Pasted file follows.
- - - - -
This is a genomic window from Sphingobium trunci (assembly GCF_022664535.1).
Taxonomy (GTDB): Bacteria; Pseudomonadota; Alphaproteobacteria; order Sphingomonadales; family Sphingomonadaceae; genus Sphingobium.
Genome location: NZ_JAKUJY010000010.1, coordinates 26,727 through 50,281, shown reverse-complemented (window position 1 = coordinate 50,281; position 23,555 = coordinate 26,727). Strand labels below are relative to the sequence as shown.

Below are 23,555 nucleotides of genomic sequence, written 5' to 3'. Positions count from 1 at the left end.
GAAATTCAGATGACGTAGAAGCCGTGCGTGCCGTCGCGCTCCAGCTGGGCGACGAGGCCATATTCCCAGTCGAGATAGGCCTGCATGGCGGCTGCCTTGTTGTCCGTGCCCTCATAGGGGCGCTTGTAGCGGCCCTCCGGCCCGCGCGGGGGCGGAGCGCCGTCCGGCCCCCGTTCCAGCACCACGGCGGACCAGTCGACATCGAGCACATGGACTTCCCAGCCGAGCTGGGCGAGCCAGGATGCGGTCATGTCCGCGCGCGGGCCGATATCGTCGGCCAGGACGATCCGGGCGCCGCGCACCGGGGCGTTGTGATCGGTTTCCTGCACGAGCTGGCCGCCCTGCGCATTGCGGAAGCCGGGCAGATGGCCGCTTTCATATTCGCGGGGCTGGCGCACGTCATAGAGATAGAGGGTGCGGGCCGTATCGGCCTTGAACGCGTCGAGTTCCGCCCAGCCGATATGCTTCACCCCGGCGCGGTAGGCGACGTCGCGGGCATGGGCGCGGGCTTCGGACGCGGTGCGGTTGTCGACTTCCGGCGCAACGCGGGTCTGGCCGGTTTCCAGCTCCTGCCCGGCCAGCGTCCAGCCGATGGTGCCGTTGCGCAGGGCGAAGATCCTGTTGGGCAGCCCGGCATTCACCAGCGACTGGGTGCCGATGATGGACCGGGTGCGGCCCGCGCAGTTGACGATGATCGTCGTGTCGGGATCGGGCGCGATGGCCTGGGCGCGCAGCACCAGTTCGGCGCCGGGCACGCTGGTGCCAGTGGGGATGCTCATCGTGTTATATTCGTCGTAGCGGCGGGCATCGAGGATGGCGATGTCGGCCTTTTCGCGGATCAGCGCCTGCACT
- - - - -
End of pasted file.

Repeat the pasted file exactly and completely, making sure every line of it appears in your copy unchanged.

This is a genomic window from Sphingobium trunci (assembly GCF_022664535.1).
Taxonomy (GTDB): Bacteria; Pseudomonadota; Alphaproteobacteria; order Sphingomonadales; family Sphingomonadaceae; genus Sphingobium.
Genome location: NZ_JAKUJY010000010.1, coordinates 26,727 through 50,281, shown reverse-complemented (window position 1 = coordinate 50,281; position 23,555 = coordinate 26,727). Strand labels below are relative to the sequence as shown.

Below are 23,555 nucleotides of genomic sequence, written 5' to 3'. Positions count from 1 at the left end.
GAAATTCAGATGACGTAGAAGCCGTGCGTGCCGTCGCGCTCCAGCTGGGCGACGAGGCCATATTCCCAGTCGAGATAGGCCTGCATGGCGGCTGCCTTGTTGTCCGTGCCCTCATAGGGGCGCTTGTAGCGGCCCTCCGGCCCGCGCGGGGGCGGAGCGCCGTCCGGCCCCCGTTCCAGCACCACGGCGGACCAGTCGACATCGAGCACATGGACTTCCCAGCCGAGCTGGGCGAGCCAGGATGCGGTCATGTCCGCGCGCGGGCCGATATCGTCGGCCAGGACGATCCGGGCGCCGCGCACCGGGGCGTTGTGATCGGTTTCCTGCACGAGCTGGCCGCCCTGCGCATTGCGGAAGCCGGGCAGATGGCCGCTTTCATATTCGCGGGGCTGGCGCACGTCATAGAGATAGAGGGTGCGGGCCGTATCGGCCTTGAACGCGTCGAGTTCCGCCCAGCCGATATGCTTCACCCCGGCGCGGTAGGCGACGTCGCGGGCATGGGCGCGGGCTTCGGACGCGGTGCGGTTGTCGACTTCCGGCGCAACGCGGGTCTGGCCGGTTTCCAGCTCCTGCCCGGCCAGCGTCCAGCCGATGGTGCCGTTGCGCAGGGCGAAGATCCTGTTGGGCAGCCCGGCATTCACCAGCGACTGGGTGCCGATGATGGACCGGGTGCGGCCCGCGCAGTTGACGATGATCGTCGTGTCGGGATCGGGCGCGATGGCCTGGGCGCGCAGCACCAGTTCGGCGCCGGGCACGCTGGTGCCAGTGGGGATGCTCATCGTGTTATATTCGTCGTAGCGGCGGGCATCGAGGATGGCGATGTCGGCCTTTTCGCGGATCAGCGCCTGCACT